The Kitimat Child Development Centre’s new executive director Marianne Hemmy has spent this fall settling into her position, taking on the responsibilities of her job while also familiarizing herself with the size and scope of the centre which has become the primary ‘go to’ social services agency in the district.
But while new to the position, Hemmy brings personal experience to the position along with having been a past board member.
“I had a child who used the centre,” Hemmy explained in noting the importance the centre plays in supporting not just the person, but the person’s family as well.
And aside from her time as a board member, Hemmy’s immediate past experience as the education manager for the Kitimat Valley Institute helped in building her knowledge of the CDC’s role in the community.
“When I saw the ad I was immediately interested,” Hemmy said of the executive director’s posting in early summer.
“I was at the point in my life where I was looking for new opportunities and a new challenge.”
She admits there’s a lot to learn, particularly because she’s taken over from Margaret Warcup who had been the centre’s executive director for the past 17 years.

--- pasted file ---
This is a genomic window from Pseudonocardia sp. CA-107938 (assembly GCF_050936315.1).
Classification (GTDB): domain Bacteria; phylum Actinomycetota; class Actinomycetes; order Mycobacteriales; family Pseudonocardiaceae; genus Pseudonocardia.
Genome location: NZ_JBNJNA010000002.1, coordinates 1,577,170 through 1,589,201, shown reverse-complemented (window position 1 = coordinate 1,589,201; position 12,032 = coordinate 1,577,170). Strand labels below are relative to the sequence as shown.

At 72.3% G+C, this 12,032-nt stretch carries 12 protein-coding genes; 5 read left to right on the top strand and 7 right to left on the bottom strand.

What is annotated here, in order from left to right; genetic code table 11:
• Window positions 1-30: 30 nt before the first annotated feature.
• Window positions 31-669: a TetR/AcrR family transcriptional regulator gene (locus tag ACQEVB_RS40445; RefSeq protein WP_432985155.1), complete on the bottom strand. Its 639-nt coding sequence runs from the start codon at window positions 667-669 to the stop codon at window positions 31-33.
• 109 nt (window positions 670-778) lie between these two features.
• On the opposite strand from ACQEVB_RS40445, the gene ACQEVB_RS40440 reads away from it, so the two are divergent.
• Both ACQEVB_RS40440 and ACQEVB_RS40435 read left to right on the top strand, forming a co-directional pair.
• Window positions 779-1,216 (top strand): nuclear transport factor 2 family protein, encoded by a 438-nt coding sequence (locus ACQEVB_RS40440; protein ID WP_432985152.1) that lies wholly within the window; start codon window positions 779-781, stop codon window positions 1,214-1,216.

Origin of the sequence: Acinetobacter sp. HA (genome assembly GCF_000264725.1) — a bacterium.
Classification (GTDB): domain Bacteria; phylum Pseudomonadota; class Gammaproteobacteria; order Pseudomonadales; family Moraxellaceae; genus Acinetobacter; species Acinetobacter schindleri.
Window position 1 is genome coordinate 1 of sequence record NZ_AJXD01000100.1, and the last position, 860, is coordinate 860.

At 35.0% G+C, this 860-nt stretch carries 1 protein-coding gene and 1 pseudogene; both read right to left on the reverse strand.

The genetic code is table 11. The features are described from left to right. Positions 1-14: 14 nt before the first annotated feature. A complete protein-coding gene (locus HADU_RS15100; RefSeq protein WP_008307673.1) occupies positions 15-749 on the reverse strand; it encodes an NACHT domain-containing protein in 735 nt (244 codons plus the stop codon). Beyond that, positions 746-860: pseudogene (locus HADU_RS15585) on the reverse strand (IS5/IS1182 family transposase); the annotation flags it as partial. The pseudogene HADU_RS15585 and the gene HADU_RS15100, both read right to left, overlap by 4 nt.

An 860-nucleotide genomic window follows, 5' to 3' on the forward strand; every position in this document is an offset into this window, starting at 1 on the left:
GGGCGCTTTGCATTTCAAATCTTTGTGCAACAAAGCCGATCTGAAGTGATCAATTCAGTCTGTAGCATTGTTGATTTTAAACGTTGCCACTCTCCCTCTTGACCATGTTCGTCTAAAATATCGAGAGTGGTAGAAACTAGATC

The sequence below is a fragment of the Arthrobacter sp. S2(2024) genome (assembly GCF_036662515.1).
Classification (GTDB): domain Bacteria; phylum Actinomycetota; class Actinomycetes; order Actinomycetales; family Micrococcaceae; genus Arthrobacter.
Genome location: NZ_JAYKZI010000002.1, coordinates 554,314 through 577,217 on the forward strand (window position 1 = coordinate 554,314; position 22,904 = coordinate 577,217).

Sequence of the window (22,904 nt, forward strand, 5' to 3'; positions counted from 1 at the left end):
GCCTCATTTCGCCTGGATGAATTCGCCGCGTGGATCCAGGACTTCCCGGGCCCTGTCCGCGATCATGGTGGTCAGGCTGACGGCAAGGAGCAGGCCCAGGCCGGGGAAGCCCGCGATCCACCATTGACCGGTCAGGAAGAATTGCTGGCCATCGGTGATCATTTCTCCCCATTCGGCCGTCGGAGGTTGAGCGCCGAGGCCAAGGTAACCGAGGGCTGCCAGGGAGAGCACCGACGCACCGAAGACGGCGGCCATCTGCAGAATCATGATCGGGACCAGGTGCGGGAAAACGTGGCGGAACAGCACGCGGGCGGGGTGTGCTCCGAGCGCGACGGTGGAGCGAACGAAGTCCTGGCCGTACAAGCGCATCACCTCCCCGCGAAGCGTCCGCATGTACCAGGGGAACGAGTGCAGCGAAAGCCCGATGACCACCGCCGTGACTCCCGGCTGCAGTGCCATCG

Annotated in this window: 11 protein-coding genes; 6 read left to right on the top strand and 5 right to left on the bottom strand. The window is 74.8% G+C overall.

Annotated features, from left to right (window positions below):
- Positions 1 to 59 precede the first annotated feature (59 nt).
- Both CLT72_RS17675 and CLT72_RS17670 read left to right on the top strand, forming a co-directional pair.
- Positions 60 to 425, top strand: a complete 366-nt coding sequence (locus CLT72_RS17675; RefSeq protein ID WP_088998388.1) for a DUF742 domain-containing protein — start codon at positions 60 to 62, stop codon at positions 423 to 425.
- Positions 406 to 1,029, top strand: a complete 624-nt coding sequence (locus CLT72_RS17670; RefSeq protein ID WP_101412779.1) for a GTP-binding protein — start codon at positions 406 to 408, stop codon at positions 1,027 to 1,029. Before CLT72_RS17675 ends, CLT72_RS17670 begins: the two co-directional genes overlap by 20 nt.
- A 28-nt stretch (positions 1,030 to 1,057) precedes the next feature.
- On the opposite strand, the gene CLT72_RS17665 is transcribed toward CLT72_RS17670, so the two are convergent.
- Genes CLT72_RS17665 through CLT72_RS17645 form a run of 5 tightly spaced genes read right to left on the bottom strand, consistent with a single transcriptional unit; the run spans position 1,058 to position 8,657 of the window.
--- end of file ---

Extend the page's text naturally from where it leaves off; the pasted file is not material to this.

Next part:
Fortunately, the recruitment and orientation strategy includes Warcup working with Hemmy for three months to ease the transition.
“There’s a lot to learn,” said Hemmy indicating the executive director’s position not only takes in day-to-day operations, but also long term planning.
“Institutional memory is so key to this position,” she explained in absorbing Warcup’s information and experience.
“With the programs we are running, we have awesome staff who are very knowledgeable,” Hemmy added of the nearly 70 people on the centre’s payroll.
While the organization may have the name ‘child’ in its title, Hemmy is quick to note its services have expanded beyond that age category to become a community development centre.
“Just because someone ages out the system it doesn’t mean they no longer need assistance,” said Hemmy of children as they grow into adulthood.
“When we think of support in the community, it’s about providing wrap-around services,” she added.
One example of the centre’s expansion to assist people of all ages is its Better at Home program for senior citizens – the program supports approximately 74 seniors in various ways.
Centre board president Jo Ann Hildebrandt said it wasn’t difficult to decide that Hemmy was the best candidate.
“She was a past board member and already had an understanding of our role,” said Hildebrandt.
Aside from day-to-day operations, Hemmy will be involved in crucial next steps for the centre as it defines its services vision within the community.
Hildebrandt said a key part of the continuing evolution of the centre is developing a proposal to move certain of its services to the closed Roy Wilcox school.
To that end, the centre has submitted a $500,000 request to the provincial Ministry of Child and Family Development.
“This would really open the door for more opportunity,” said Hildebrandt of the potential of locating at the Roy Wilcox school.